Since last year I have been trying to hunt with George Harne’s private Maryland pack, the Last Chance Hounds. This season I finally managed one day out with them and had a great morning, despite having Frankie’s bridle slip off, falling flat rectifying it, and finally being dragged a ways on my stomach. At least I did not let go. It was kindly described at breakfast as being “seventy-five percent elegant.” This is a small, close-knit group, and I felt lucky to have been able to join them.
Shortly after this outing I learned that friend Karen Miller was accompanying them to the Moore County Hound Performance Trial, an MFHA Hark Forward event in North Carolina the second weekend in October. We agreed to drive down together. The six hounds entered were traveling with huntsman Lisa Reid and whipper-in Marie LaBaw. Master George Harne was driving down with his friend, Roy Good, leaving at 1:30 Friday morning because George said he would be “too excited to sleep” anyway. Lisa and Marie were leaving at 4:30 Friday morning. Despite the fact that the first trial event was not until 4:00 pm Friday, Karen and I simultaneously agreed we were leaving at “10 o’clock Thursday morning.” No getting up in the dark unless absolutely necessary. This is an annual trip for the group but the first Performance Trial for Karen and me. We were stoked.
Why Worry’s Heythrop Rachel 2011 was judged Grand Champion at the fortieth annual Carolinas Hound Show held at the Springdale Racecourse in Camden, South Carolina on May 7, 2016. It’s one thing for a visiting MFH to pick up a nice draft to bring back to the home kennels; it’s another thing entirely to know what to do with it. Here’s where George and Jeannie Thomas, MFHs, Why Worry Hounds (SC), showed their breeding acumen.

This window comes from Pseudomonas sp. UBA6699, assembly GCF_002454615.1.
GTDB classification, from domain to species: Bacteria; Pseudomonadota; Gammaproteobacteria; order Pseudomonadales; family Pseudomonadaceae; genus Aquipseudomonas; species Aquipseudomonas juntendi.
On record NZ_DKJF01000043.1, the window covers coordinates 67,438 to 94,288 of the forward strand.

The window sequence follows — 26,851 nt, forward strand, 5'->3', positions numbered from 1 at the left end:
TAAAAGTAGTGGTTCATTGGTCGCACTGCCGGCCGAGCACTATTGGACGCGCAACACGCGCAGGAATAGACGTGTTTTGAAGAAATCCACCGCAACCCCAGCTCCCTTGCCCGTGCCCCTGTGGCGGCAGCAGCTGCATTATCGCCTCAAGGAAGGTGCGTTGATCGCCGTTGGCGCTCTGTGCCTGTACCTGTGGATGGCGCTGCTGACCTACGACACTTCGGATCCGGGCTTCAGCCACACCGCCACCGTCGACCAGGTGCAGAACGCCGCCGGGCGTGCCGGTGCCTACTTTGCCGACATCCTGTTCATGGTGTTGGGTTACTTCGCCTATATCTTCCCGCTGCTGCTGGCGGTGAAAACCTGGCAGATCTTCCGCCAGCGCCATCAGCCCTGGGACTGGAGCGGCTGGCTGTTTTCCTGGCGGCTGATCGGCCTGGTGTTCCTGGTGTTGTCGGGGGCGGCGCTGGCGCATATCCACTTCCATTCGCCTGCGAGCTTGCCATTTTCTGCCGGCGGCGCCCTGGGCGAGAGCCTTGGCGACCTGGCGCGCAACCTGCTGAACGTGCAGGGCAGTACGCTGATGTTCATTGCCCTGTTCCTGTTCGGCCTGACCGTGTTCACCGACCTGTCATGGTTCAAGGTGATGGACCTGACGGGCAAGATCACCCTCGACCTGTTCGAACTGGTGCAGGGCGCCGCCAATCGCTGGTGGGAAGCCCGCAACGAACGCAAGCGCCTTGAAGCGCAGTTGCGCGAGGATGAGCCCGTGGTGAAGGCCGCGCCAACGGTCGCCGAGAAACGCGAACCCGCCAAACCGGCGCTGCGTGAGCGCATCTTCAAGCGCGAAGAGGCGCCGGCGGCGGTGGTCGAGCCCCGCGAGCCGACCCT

While visiting friends in England and judging a puppy show at the Heythrop kennels, George mentioned that he needed a bi*ch* to introduce new bloodlines into his breeding program. We have just the hound for you, he was told. So he brought home a nicely-bred entered bi*ch, Heythrop Rachel 2011.
Hillsboro Graphic '14 was judged Grand Champion of Show at the thirty-ninth annual Carolinas Hound Show held at the Springdale Race Course in Camden, South Carolina on May 8 and 9, 2015.
Whelped to royal bloodlines—American on the sire’s side and English on the dam’s side—it should have been no surprise to see Graphic garner top honors. Her sire is Hillsboro Jethro '08, son of the magnificent Potomac Jefferson '05, Grand Champion Foxhound at Virginia in the year of the MFHA Centennial celebration, 2007.
On the dam’s side, Graphic goes back in tail female to North Cotswold Grapefruit '95, a Peterborough Champion and dam of several influential foxhounds in North America including Iroquois Grundy '98, Master Jerry Miller’s all-time favorite foxhound, and Mid-Devon Grocer '00, sire of Virginia and Bryn Mawr champion hounds from Blue Ridge.
Foxhounds from fourteen hunts and five states trod the flags at Carolinas: Aiken, Camden, DeLa Brooke, Green Creek, Hillsboro, Keswick, Lowcountry, Moore County, Red Mountain, Sedgefield, Tennessee Valley, Tryon, Whiskey Road, and Why Worry.